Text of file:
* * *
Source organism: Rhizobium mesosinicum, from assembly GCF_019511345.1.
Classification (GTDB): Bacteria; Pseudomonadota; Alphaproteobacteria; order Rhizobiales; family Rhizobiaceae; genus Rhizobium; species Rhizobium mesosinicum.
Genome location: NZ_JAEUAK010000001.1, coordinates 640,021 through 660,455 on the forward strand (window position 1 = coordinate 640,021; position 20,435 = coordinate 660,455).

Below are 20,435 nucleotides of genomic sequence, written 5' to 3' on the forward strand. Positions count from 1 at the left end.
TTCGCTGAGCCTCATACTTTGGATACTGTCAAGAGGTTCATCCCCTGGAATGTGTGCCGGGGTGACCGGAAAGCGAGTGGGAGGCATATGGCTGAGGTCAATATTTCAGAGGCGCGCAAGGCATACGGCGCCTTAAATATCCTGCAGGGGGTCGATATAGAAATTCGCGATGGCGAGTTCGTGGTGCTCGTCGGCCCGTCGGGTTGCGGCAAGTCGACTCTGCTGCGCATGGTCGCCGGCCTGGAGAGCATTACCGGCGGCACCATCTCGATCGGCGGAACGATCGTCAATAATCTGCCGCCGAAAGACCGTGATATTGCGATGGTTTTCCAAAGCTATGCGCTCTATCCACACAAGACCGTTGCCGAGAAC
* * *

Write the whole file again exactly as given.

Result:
Source organism: Rhizobium mesosinicum, from assembly GCF_019511345.1.
Classification (GTDB): Bacteria; Pseudomonadota; Alphaproteobacteria; order Rhizobiales; family Rhizobiaceae; genus Rhizobium; species Rhizobium mesosinicum.
Genome location: NZ_JAEUAK010000001.1, coordinates 640,021 through 660,455 on the forward strand (window position 1 = coordinate 640,021; position 20,435 = coordinate 660,455).

Below are 20,435 nucleotides of genomic sequence, written 5' to 3' on the forward strand. Positions count from 1 at the left end.
TTCGCTGAGCCTCATACTTTGGATACTGTCAAGAGGTTCATCCCCTGGAATGTGTGCCGGGGTGACCGGAAAGCGAGTGGGAGGCATATGGCTGAGGTCAATATTTCAGAGGCGCGCAAGGCATACGGCGCCTTAAATATCCTGCAGGGGGTCGATATAGAAATTCGCGATGGCGAGTTCGTGGTGCTCGTCGGCCCGTCGGGTTGCGGCAAGTCGACTCTGCTGCGCATGGTCGCCGGCCTGGAGAGCATTACCGGCGGCACCATCTCGATCGGCGGAACGATCGTCAATAATCTGCCGCCGAAAGACCGTGATATTGCGATGGTTTTCCAAAGCTATGCGCTCTATCCACACAAGACCGTTGCCGAGAAC